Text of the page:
5.Proving the link between long-term chemical ingestion and illness/disease is notoriously difficult.

    It would seem more than reasonable to suspect that there may be a link between 1080 ingestion and DFTD but there is considerable reluctance to investigate this for what would appear to be political/commercial reasons.

    It is fairly obvious that the Forest Industry would be severely impacted both on a practical level and in terms of PR – if 1080 poisoning were proven to be contributing to the spread of the disease. We know that the State Government is a strong supporter of the Forest Industry and has shown itself unwilling to do anything that might seriously impact on it.

    Irrespective of whether it is the direct cause of the spread of DFTD, widespread 1080 use should be banned simply on humane grounds. The Forest Industry should be obliged to use non-lethal methods of control on browsing wildlife despite the fact that it would cost them more. Fencing is currently the most humane option and fairly effective though somewhat expensive. Gunn’s annual (taxpayer subsidised) profits indicate that these costs could be easily absorbed and would not be prohibitive. This would certainly create employment which is the continual mantra of both the industry and Government.

    In the meantime we are expected to wait for “scientific proof” before acting to curtail the widespread use of a dangerous chemical that cruelly kills thousands of native animals annually and which, in the absence of serious research indicating the contrary, may reasonably be suspected of contributing to the rapid decline in the Devil population.

    Insisting on waiting for scientific proof while muddying the waters with fallacious and irrelevant argument has been a favourite delaying tactic used by tobacco companies, asbestos producers, other polluters and their apologists (both paid and unpaid) over the years.

    Pat Synge
    http://www.buyselltrade.com.au

  10. Dr Kevin Bonham

    February 6, 2005 at 1:27 pm

    What I would like to know at this point is: if Dr Obendorf, the Tasmanian Greens or anyone else believes the devil to be a threatened species, why have they not simply nominated it for listing as such themselves? The listing process is such that anyone can nominate a species for listing. The processes involved in submitting a nomination are simple (unlike the processes involved in assessing one, which are longwinded, defective and in need of a serious overhaul.) I have personally nominated several species for listing or delisting and the process involves filling out a simple two-page form and then adding whatever material one wishes.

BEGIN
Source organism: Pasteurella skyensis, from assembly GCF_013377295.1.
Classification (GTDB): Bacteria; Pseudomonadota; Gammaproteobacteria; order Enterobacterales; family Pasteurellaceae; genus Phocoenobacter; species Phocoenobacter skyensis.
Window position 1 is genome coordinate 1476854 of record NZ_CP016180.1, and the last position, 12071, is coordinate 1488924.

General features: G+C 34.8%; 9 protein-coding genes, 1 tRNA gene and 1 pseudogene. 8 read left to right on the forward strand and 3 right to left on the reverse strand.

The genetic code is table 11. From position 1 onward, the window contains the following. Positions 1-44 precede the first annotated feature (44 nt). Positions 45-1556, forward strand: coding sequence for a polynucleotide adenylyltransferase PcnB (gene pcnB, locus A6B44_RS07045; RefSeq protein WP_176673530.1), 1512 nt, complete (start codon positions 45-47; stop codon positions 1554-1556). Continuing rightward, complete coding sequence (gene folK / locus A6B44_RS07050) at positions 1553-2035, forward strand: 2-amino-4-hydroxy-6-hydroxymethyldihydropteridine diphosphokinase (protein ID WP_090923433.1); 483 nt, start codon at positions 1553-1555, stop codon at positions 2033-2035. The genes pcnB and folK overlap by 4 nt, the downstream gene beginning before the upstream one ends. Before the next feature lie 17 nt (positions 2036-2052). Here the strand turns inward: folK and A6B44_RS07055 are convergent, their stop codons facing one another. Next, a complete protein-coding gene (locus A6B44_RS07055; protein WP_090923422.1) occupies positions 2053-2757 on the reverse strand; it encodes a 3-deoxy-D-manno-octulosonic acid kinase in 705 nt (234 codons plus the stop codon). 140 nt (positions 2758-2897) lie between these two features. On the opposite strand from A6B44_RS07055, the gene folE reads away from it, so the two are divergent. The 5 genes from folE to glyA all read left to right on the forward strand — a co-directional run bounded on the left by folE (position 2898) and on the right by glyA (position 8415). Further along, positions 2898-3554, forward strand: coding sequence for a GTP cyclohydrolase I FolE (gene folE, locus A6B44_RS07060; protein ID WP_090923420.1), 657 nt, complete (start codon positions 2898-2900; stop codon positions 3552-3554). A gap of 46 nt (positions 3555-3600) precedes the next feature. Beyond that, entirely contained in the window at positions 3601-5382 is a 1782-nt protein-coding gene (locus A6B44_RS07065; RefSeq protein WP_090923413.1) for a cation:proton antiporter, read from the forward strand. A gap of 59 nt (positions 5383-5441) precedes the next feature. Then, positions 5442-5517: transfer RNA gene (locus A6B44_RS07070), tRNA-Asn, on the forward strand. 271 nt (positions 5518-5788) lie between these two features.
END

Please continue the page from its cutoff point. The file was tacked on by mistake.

Surely anyone who genuinely believes this species to qualify for listing as threatened should be getting on with nominating it for assessment by the Scientific Advisory Committee ASAP instead of playing silly political games of trying to embarrass the government into doing it itself? Not that Dr Obendorf appears to be playing such games, but the Greens are a different story. As for Dr Obendorf’s claim that a meeting on 20/5/04 was told of State plans to nominate the species – by whom was this comment made? Was it unequivocal or conditional? Is there any record of the exact comments?

    I am also surprised, or perhaps it is just a question of different ways of using the same word, that Dr Obendorf says the disease is “without precedent in the world”. It may well be without recorded, confirmed precedent, or without precedent in any other species, but if the hypothesis that this sort of thing may have happened to Tasmanian devils several times before has been debunked in the last fifteen minutes, it would be very useful to hear of it.

  11. Mark

    February 6, 2005 at 10:47 am

    The main barrier to resolution is the Tasmanian culture. We have a government, a forest industry, key government departmental heads and a sector of our community that have worked themselves into an introverted state of paranoia. The sickness builds and festers as extreme denial such as the Gunns legal action.

    Whenever this culture is threatened the excuses and diversions flow. Be it water quality testing or tumours various well placed department heads, paid lackeys or other vested interests are quick to deny all through their media networks. I’m sure Galileo had similar problems with the culture in the Church of his day.

    David has quite correctly observed the shallowness of the Devil Rescue plan and the terms of reference of current research. In a mirror image of the treatment of Tasmanian Aborigines and the Thylacine by previous generations we seem destined to repeat history.

    Judy Jackson is clearly out of her depth (again) while the froth and bubble of the Rescue Plan appears to have been drafted by a Spin Doctor rather than a Scientific Doctor.

    Science in Tasmania is in dire need of openness of mind, independence and international standards of professionalism. I am not saying aspects of these do not already exist in some people but the current culture is stifling advancement on many fronts.

    Another example is the mismanagement of Intelligent Island funding where the government seems devoid of the mental capacity to even understand the question. Personally, I still believe the government had already spent this money elsewhere (Spirit of Tasmania III) but was just caught out.

    We need independence of the people in this state to enable this society to mature, accept responsibilty for its problems and be accountable for its decisions.